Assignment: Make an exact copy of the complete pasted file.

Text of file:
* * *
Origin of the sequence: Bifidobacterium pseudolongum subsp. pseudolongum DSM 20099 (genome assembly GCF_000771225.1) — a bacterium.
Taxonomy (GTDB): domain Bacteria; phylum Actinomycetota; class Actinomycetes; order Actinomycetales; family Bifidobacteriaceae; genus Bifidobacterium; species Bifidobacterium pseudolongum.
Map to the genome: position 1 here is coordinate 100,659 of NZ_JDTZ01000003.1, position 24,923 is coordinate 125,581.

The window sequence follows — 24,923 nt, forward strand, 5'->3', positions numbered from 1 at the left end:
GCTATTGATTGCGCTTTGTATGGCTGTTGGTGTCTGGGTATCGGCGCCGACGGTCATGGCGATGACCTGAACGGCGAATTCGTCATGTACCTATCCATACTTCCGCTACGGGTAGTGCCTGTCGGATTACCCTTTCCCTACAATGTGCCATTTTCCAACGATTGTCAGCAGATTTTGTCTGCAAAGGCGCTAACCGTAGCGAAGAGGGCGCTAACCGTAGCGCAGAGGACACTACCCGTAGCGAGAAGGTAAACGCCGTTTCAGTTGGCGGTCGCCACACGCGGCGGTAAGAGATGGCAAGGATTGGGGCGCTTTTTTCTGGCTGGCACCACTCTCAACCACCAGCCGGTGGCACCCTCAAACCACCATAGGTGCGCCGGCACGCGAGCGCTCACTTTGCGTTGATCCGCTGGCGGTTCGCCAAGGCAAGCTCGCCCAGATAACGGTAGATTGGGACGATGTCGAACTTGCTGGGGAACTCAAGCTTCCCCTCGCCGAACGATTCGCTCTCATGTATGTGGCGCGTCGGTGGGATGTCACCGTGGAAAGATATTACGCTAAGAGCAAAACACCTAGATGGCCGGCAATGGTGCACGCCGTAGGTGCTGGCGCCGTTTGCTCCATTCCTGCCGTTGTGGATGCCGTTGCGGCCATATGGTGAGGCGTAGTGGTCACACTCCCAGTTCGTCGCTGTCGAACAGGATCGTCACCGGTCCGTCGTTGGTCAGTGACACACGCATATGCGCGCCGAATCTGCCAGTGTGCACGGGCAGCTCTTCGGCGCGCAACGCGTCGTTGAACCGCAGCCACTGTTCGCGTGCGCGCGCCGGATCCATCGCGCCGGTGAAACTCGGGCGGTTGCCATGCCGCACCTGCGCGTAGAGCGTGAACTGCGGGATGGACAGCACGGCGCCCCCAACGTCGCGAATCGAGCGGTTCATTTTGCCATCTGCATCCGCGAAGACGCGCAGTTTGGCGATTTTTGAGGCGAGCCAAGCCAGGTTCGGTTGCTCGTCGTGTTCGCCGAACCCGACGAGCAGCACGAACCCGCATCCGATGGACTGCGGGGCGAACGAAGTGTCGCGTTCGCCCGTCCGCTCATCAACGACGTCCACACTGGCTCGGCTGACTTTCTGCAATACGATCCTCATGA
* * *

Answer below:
Origin of the sequence: Bifidobacterium pseudolongum subsp. pseudolongum DSM 20099 (genome assembly GCF_000771225.1) — a bacterium.
Taxonomy (GTDB): domain Bacteria; phylum Actinomycetota; class Actinomycetes; order Actinomycetales; family Bifidobacteriaceae; genus Bifidobacterium; species Bifidobacterium pseudolongum.
Map to the genome: position 1 here is coordinate 100,659 of NZ_JDTZ01000003.1, position 24,923 is coordinate 125,581.

The window sequence follows — 24,923 nt, forward strand, 5'->3', positions numbered from 1 at the left end:
GCTATTGATTGCGCTTTGTATGGCTGTTGGTGTCTGGGTATCGGCGCCGACGGTCATGGCGATGACCTGAACGGCGAATTCGTCATGTACCTATCCATACTTCCGCTACGGGTAGTGCCTGTCGGATTACCCTTTCCCTACAATGTGCCATTTTCCAACGATTGTCAGCAGATTTTGTCTGCAAAGGCGCTAACCGTAGCGAAGAGGGCGCTAACCGTAGCGCAGAGGACACTACCCGTAGCGAGAAGGTAAACGCCGTTTCAGTTGGCGGTCGCCACACGCGGCGGTAAGAGATGGCAAGGATTGGGGCGCTTTTTTCTGGCTGGCACCACTCTCAACCACCAGCCGGTGGCACCCTCAAACCACCATAGGTGCGCCGGCACGCGAGCGCTCACTTTGCGTTGATCCGCTGGCGGTTCGCCAAGGCAAGCTCGCCCAGATAACGGTAGATTGGGACGATGTCGAACTTGCTGGGGAACTCAAGCTTCCCCTCGCCGAACGATTCGCTCTCATGTATGTGGCGCGTCGGTGGGATGTCACCGTGGAAAGATATTACGCTAAGAGCAAAACACCTAGATGGCCGGCAATGGTGCACGCCGTAGGTGCTGGCGCCGTTTGCTCCATTCCTGCCGTTGTGGATGCCGTTGCGGCCATATGGTGAGGCGTAGTGGTCACACTCCCAGTTCGTCGCTGTCGAACAGGATCGTCACCGGTCCGTCGTTGGTCAGTGACACACGCATATGCGCGCCGAATCTGCCAGTGTGCACGGGCAGCTCTTCGGCGCGCAACGCGTCGTTGAACCGCAGCCACTGTTCGCGTGCGCGCGCCGGATCCATCGCGCCGGTGAAACTCGGGCGGTTGCCATGCCGCACCTGCGCGTAGAGCGTGAACTGCGGGATGGACAGCACGGCGCCCCCAACGTCGCGAATCGAGCGGTTCATTTTGCCATCTGCATCCGCGAAGACGCGCAGTTTGGCGATTTTTGAGGCGAGCCAAGCCAGGTTCGGTTGCTCGTCGTGTTCGCCGAACCCGACGAGCAGCACGAACCCGCATCCGATGGACTGCGGGGCGAACGAAGTGTCGCGTTCGCCCGTCCGCTCATCAACGACGTCCACACTGGCTCGGCTGACTTTCTGCAATACGATCCTCATGA